Let's assume someone is a citizen of the Netherlands, he has a home address there, and has a job there at a Dutch company.

Now, this person wants to move to Sweden to live with his partner there. He would get a second residential address there, and live there most of the time. He wants to continue working for the Dutch employer remotely from the address in Sweden. He could keep the address in the Netherlands as well.

The question is: Given that he is a EU citizen, is this legally possible? And if so, what does it imply for taxation and health insurance? Are there any implications for the employer?

  • Double taxation treaties I'm familiar with call for taxing earned income based on where the earner is when it's earned. Thus your income would be taxable in Sweden.
    – phoog
    Mar 14 at 14:57

1 Answer 1


Article 15.1 of the Sweden-Netherlands Treaty says that if you perform your dependent personal services while located in Sweden, the income you earn while doing so may be taxed in Sweden. However, when this happens (article 24.1), you are allowed to subtract the tax you pay to Netherlands from the tax that you are due to Sweden.

You can calculate the amount that you earned while in Sweden by dividing your total salary by the number of days you worked, and multiplying by how many days you worked while in Sweden. Then my recommendation is to go ahead and to file the tax for this income, and to use the provision that allows you to subtract the Netherlands tax from the tax you might owe.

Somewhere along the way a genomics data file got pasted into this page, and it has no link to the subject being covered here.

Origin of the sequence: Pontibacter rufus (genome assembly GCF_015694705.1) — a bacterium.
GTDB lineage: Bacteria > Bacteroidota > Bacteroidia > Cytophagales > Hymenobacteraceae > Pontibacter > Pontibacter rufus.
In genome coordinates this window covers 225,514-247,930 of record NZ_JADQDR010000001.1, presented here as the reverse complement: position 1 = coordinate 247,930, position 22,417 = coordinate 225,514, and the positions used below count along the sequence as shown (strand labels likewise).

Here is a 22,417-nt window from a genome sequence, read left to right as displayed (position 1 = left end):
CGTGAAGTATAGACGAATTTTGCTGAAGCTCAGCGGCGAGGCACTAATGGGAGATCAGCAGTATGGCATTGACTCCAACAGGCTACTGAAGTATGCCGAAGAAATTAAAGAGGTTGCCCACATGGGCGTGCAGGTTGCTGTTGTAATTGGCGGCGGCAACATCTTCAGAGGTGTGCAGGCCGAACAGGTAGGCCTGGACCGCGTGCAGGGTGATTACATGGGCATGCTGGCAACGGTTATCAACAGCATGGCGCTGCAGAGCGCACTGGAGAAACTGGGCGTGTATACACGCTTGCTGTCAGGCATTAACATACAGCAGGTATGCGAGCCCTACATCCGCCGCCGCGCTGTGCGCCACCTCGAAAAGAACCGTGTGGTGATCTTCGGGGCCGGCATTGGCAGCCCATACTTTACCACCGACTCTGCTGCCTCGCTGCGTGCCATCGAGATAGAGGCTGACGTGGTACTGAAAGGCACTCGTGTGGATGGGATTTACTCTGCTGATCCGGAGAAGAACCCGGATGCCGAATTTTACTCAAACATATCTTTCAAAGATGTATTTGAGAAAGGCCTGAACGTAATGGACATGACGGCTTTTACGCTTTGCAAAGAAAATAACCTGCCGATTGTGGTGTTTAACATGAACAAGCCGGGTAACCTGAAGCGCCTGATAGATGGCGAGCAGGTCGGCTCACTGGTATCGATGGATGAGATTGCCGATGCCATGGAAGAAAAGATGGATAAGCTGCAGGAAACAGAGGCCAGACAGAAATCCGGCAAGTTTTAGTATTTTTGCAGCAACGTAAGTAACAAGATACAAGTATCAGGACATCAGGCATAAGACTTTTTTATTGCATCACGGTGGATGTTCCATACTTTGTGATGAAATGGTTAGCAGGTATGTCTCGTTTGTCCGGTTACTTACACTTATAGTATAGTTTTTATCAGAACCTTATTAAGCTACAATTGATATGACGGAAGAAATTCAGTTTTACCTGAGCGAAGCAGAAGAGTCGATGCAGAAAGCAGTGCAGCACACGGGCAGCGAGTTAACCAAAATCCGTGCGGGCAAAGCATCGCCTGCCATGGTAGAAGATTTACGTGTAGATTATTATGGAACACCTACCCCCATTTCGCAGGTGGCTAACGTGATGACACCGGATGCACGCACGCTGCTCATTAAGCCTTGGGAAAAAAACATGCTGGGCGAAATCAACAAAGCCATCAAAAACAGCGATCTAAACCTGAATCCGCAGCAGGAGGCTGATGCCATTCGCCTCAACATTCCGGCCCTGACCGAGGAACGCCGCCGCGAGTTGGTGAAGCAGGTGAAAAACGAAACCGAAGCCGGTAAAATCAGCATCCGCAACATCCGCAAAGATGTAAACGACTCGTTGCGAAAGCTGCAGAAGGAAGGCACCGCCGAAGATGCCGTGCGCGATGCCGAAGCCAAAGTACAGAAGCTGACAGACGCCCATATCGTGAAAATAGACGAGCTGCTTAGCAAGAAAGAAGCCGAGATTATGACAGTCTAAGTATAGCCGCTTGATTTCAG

As long as you are registered in Netherlands and that address remains connected with the employer, there should be no issues for the employer.

When I was in your situation, I lived in non-EU countries, so I had to check with my health insurance providers regarding the coverage; only about a quarter of them covered stays abroad. However, thanks to the remark by Tomas-By, the health insurance is EU-wide, so you will be covered regardless of the country where you are located.

  • My comment has nothing to do with the US but is generally a feature of tax treaties, including (I now know) the Netherlands-Sweden treaty. (Furthermore, the description here of US tax law is incorrect.) The procedure described here is for determining the status of a resident of both countries, but the treaty nonetheless provides for income earned in the state where the person is not a resident to be taxed in the state where it is earned rather than in the state of residence, subject to some conditions that probably do not apply here.
    – phoog
    Mar 14 at 23:59
  • @phoog I removed the description of the US law, because it's irrelevant here to be perfecting the description. It turns out are correct for this particular country combination; however, for a lot of other tax treaty country combinations, what is being looked at is where the company is having the work done. So if a company gets a project in Country B, then it's taxed there; but if the company project remains in Country A, then that's where the income is taxed. I just haven't encountered the situation here yet, in all the country combinations I myself have dealt with.
    – Alex
    Mar 15 at 1:06
  • thanks all! this is very helpful
    – michapach
    Mar 15 at 12:31

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